Sometimes fiscal policy is like the weather: Everyone talks about it but nobody ever does anything about it.
It's certainly been a big topic of conversation here at the Milken Institute Global Conference. For the most part, even the talk has been a bit uninspiring. Nearly every panel over the past three days has featured someone who complains about dysfunction in Washington being a drag on the economy.
Most panelists are more or less in agreement with the folks who Paul Krugman calls "The Very Serious People": They want a grand agreement for medium term deficit reduction, on the often unarticulated grounds that future deficits are somehow traveling back in time and slowing our economy now.
In this context, the Wednesday morning presentation by Dan Arbess, a partner at Perella Weinberg and chief investment officer at PWP Xerion Funds, was startling because of how deeply it broke from the standard narrative.
We've been wrong to assume that the economic crisis is over, Arbess said. We stopped the crisis from reaching Great Depression levels through drastic fiscal actions such as TARP and the Obama administration's fiscal stimulus. But almost as suddenly as we started, we stopped these efforts, which Arbess says has resulted in us being "mired down" for the past four years.
What's kept us afloat has been monetary policy, but that's now reaching its limits, according to Arbess. The threat of deflation is once again rearing its head.
"The persistent risk in our economy is deflation not inflation," Arbess said.
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His proposed solution is that we start directly funding government expenditures through the central bank. That is, we should stop relying on taxes or further debt issuances to finance government—or at least reduce our reliance on taxes and bonds. Just let the Federal Reserve pay the government's bills by exercising its money creation powers.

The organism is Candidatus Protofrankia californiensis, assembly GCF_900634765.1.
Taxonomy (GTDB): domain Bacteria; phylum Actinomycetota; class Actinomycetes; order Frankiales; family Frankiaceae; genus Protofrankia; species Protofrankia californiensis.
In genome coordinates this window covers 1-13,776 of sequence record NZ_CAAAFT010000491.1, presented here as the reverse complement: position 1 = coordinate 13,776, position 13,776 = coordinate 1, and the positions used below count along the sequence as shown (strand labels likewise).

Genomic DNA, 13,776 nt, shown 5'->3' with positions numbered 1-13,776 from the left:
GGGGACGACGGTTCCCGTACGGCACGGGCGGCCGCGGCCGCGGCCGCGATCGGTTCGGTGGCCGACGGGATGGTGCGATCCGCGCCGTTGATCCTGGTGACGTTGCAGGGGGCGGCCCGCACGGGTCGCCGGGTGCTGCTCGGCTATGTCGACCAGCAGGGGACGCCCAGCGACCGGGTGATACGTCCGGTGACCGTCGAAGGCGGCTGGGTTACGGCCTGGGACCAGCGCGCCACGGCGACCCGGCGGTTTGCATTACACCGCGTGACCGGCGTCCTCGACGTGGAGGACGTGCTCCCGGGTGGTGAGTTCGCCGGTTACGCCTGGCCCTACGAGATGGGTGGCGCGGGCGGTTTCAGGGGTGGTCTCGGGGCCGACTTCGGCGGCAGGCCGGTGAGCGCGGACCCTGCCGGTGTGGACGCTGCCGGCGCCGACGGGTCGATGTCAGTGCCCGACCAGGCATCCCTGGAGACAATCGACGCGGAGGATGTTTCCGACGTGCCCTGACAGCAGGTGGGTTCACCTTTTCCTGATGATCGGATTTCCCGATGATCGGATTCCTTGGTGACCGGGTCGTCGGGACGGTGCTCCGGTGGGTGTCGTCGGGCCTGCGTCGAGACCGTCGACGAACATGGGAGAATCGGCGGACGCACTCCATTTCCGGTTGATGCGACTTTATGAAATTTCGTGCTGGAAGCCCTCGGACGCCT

Although Arbess didn't say so directly, he's clearly been influenced by a groundbreaking February speech of Adair Turner, the chairman of the British Financial Services Authority. Turner termed the policy of using newly created money to directly finance tax cuts and new spending "Overt Monetary Financing" and argued that the inflationary effects of such a policy were misplaced in the context of clear targets and an independent central bank.
Arbess pointed out that this idea isn't really all that new. It's been around since Milton Friedman argued in a 1948 paper that all government deficits should be financed with noninterest bearing fiat money. Ben Bernanke, chairman of the Federal Reserve, argued explicitly in 2003 that Japan should consider "a tax cut … in effect financed by money creation." It was this idea—which people termed "helicopter money"—that got him the nickname Helicopter Ben.
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Of course, any talk of direct central bank financing of government triggers fears of hyper-inflation. Arbess argues that the key to avoiding inflation would be to have clearly stated growth and inflation targets. When these were reached or exceeded, the Fed would end or taper off the Overt Monetary Financing policy.
How much more stimulating would OMF be than quantitative easing? Consider the thought experiment proposed by Anatole Kaletsky:
At present the Fed prints $85 billion of new money monthly and distributes it to banks and Wall Street investors by buying government bonds. And the Fed has promised to continue this monthly "quantitative easing" until such time as unemployment drops and is clearly and sustainably declining to more normal levels. Now suppose instead that the Fed divided its $85 billion monthly money production into 300 million checks of $283 each and sent these to every man, woman and child in America. Suppose, moreover, that the Fed promised to keep sending out these checks, worth more than $1,000 a month for a four-person household, until the United States reached its unemployment target—and the Fed chairman added that he would increase the checks to $1,500 or $2,000 a month for that household if $1,000 monthly proved insufficient. There can be little doubt that this deluge of free money would stimulate consumer spending and revive employment—and no doubt that it would be infinitely more effective than distributing money to bond investors and banks through QE.
For a very old idea, it's still a radical notion. Arbess gets credit as the first hedge fund manager to raise it in such a public way.
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